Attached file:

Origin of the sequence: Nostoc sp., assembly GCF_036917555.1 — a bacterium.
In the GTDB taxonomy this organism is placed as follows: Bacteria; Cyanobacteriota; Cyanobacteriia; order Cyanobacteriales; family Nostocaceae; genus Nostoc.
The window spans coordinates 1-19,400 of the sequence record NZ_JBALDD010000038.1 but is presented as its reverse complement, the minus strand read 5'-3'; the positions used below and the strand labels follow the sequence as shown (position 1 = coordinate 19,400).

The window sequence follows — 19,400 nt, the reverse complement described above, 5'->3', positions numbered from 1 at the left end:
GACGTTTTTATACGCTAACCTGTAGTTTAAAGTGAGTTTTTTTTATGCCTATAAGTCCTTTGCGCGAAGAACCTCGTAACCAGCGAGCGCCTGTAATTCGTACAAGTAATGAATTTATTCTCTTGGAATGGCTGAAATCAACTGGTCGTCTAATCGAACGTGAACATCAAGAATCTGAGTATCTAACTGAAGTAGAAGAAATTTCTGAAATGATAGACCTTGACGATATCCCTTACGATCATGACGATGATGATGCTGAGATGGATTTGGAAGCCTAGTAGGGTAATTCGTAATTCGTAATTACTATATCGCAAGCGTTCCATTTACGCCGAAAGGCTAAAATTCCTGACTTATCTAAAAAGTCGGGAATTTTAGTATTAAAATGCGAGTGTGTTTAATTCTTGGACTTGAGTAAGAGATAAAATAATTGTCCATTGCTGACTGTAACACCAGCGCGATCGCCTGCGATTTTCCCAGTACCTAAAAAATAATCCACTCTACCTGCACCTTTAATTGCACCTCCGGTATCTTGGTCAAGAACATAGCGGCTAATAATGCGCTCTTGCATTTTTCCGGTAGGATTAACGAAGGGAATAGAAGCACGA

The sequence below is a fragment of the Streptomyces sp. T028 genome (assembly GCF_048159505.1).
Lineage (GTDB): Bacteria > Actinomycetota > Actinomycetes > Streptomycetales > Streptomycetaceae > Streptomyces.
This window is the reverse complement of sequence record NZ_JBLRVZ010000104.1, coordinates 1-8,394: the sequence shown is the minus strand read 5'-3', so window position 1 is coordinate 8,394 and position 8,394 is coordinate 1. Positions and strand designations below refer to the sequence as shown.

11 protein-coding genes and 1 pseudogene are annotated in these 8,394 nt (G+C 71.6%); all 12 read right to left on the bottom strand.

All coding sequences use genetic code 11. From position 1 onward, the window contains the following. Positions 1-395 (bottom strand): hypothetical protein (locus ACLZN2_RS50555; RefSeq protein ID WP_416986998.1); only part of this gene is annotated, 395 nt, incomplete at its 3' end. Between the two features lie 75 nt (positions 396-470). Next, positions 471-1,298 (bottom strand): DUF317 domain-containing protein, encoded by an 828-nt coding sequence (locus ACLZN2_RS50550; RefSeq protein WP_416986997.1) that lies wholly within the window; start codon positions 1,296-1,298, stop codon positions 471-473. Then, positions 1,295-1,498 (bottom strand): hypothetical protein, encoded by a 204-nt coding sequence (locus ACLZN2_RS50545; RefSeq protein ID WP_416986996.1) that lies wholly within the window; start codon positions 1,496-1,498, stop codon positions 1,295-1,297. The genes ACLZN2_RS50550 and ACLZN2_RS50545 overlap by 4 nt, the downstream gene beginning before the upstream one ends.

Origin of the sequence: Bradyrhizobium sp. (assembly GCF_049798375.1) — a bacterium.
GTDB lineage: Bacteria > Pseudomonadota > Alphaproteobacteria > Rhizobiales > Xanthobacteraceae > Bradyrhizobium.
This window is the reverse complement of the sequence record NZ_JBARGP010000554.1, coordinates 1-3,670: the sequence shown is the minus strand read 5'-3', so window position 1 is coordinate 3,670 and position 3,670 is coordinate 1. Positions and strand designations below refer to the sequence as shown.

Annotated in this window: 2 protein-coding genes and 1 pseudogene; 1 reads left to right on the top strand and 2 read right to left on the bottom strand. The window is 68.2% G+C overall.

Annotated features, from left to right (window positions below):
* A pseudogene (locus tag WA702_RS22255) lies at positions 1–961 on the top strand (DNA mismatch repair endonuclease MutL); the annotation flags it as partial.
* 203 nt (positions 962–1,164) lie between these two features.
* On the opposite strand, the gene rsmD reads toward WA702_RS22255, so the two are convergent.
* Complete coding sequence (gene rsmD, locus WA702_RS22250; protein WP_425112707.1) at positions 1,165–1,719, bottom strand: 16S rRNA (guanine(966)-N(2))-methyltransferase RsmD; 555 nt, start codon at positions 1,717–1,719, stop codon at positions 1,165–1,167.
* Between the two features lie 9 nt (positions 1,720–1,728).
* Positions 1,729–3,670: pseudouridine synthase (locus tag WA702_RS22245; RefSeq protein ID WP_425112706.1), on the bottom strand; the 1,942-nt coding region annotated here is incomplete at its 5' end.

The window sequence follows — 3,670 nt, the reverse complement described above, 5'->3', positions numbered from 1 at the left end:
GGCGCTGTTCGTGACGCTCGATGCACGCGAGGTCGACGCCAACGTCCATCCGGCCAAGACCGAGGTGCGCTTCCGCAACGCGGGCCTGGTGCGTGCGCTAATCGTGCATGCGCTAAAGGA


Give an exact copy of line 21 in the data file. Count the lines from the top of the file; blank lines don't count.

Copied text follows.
* Positions 1,729–3,670: pseudouridine synthase (locus tag WA702_RS22245; RefSeq protein ID WP_425112706.1), on the bottom strand; the 1,942-nt coding region annotated here is incomplete at its 5' end.